There are moments while watching Phil DeMattia's riding where you could have sworn you saw him stepping off the Road Fools 9 bus right after Brian Wizmerski. To say something cliche such as "timeless" or "contemporary" would not be giving DeMattia justice to his approach.
Kink Bike Co., éclat, DubBMX and Rampworx Skatepark have clearly seen the talent so many have recently come to witness; far from the days of a GT Dyno and an "empty Welsh village in the UK called Caergwrle," as DeMattia describes his hometown.
Of course he didn't just ride to his current home in Liverpool on Comp 3 knobbies and Mohawk hubs, springing out of nowhere and filming edits with people such as Will Evans and Darryl Tocco. At 23, he has been riding for 11 years and recently graced the cover of Ride UK's June issue. While working on his interview for Ride UK, Kink's Darryl Tocco took notice of DeMattia's eclectic street style and helped him become a part of their diverse team.
It's rare in 2012 to see a rider with brakes doing crankflips in and out of grinds, but it's even more rare to see peg bonks and sliders mixed in as well. Obviously, an issue of Props from 2002 isn't that big of a stretch. However, there is so much more to DeMattia's riding than a classic 2000s vibe; he's taking somewhat older tricks and putting his own spin on them. That's what makes Phil DeMattia not only special but inspiring. He makes the older crowd smile and nod their heads, reminiscing of times where 40-pound bikes and seat posts were the norm, and he has clearly caught the attention of the younger generation, distancing himself from the current four pegs barspin trend.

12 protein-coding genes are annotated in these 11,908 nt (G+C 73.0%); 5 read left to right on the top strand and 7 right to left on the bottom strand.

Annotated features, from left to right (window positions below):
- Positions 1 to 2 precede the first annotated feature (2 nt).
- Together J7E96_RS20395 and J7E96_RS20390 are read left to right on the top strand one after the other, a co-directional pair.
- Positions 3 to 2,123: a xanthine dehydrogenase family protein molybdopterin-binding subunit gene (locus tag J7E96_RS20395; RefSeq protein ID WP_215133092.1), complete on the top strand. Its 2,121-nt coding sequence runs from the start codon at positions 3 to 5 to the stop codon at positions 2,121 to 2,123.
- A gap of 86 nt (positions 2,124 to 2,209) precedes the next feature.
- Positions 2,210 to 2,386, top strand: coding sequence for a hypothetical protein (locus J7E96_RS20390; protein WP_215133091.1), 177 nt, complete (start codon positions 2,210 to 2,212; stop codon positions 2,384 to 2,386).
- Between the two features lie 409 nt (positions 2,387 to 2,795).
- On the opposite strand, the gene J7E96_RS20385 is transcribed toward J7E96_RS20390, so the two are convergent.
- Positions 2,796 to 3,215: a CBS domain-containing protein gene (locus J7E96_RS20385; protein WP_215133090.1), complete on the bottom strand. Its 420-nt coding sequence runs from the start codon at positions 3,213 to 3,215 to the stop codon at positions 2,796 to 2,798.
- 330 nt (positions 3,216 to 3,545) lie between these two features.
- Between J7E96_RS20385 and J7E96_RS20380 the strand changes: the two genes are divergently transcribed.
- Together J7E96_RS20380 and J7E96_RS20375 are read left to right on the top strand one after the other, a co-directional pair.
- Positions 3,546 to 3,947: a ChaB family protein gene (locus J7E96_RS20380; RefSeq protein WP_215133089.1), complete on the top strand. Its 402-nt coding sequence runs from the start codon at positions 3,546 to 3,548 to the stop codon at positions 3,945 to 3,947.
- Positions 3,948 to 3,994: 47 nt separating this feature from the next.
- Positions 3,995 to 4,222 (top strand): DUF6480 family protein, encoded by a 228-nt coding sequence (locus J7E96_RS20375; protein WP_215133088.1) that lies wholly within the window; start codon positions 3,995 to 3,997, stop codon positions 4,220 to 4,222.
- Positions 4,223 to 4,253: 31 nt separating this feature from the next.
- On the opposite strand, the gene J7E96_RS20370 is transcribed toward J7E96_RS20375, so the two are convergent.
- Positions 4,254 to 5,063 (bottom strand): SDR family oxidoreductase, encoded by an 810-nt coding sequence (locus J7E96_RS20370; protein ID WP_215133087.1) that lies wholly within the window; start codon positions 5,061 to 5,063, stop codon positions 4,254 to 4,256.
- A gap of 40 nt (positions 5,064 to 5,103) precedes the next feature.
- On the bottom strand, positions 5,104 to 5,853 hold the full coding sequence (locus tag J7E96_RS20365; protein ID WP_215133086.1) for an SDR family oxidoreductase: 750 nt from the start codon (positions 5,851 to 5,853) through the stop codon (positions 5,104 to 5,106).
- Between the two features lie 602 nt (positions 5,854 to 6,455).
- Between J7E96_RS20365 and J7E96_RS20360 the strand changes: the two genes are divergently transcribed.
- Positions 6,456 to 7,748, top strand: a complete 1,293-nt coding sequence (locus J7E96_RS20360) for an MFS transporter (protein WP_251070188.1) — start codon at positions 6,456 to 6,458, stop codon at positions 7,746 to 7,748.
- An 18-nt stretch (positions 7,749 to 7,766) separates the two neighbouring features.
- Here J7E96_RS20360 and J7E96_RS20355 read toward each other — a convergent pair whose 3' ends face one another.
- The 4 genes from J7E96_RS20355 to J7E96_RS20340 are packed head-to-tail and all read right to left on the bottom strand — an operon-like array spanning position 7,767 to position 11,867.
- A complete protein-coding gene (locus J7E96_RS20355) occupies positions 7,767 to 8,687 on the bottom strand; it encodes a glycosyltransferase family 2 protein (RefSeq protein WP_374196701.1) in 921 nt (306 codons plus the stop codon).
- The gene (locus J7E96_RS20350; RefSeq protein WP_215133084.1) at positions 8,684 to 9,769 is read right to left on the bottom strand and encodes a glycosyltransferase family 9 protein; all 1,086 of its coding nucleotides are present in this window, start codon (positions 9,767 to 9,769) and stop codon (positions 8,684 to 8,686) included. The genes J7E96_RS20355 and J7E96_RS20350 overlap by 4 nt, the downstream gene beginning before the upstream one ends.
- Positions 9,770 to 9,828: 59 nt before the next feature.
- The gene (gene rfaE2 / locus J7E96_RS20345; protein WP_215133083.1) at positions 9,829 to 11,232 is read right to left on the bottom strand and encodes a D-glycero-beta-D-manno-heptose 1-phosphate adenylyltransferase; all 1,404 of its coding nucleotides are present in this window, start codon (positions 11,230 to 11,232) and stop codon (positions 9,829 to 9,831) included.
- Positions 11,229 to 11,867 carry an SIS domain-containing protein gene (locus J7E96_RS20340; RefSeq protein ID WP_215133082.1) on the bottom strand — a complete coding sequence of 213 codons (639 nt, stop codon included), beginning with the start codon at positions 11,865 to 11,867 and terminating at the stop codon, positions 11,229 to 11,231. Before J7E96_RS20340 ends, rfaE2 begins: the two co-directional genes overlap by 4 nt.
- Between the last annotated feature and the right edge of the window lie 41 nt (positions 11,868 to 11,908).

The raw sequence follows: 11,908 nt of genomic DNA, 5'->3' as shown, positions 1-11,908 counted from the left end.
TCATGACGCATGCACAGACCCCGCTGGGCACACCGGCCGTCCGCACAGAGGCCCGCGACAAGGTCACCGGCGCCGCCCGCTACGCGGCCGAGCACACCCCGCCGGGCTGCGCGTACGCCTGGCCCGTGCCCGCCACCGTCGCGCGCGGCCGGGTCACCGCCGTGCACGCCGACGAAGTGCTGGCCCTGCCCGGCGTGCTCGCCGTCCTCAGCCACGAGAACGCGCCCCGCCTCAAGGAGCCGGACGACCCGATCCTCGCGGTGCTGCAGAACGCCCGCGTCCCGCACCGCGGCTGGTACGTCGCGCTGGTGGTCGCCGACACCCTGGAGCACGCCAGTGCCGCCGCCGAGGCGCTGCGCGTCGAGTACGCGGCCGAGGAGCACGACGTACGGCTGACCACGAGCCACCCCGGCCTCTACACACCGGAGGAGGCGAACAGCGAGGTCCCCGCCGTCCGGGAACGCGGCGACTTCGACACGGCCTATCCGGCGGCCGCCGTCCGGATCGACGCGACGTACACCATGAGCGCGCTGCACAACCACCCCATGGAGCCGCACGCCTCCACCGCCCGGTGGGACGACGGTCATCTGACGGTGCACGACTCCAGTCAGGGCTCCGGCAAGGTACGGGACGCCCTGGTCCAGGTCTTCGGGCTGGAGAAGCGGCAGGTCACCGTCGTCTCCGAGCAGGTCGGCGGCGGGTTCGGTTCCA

Much like his riding, his answers are pretty entertaining too.
ESPN.com: What's the scene like where you're from, and how has it changed over the years?
Demattia: When I was first riding and everyone was still in school it was awesome. Everyone was out at all times, rain or shine. As the years went by, one by one everyone either moved away or stayed in the pub. I'm pretty sure there's a few new young riders killing it back home but I don't really go back enough to keep up.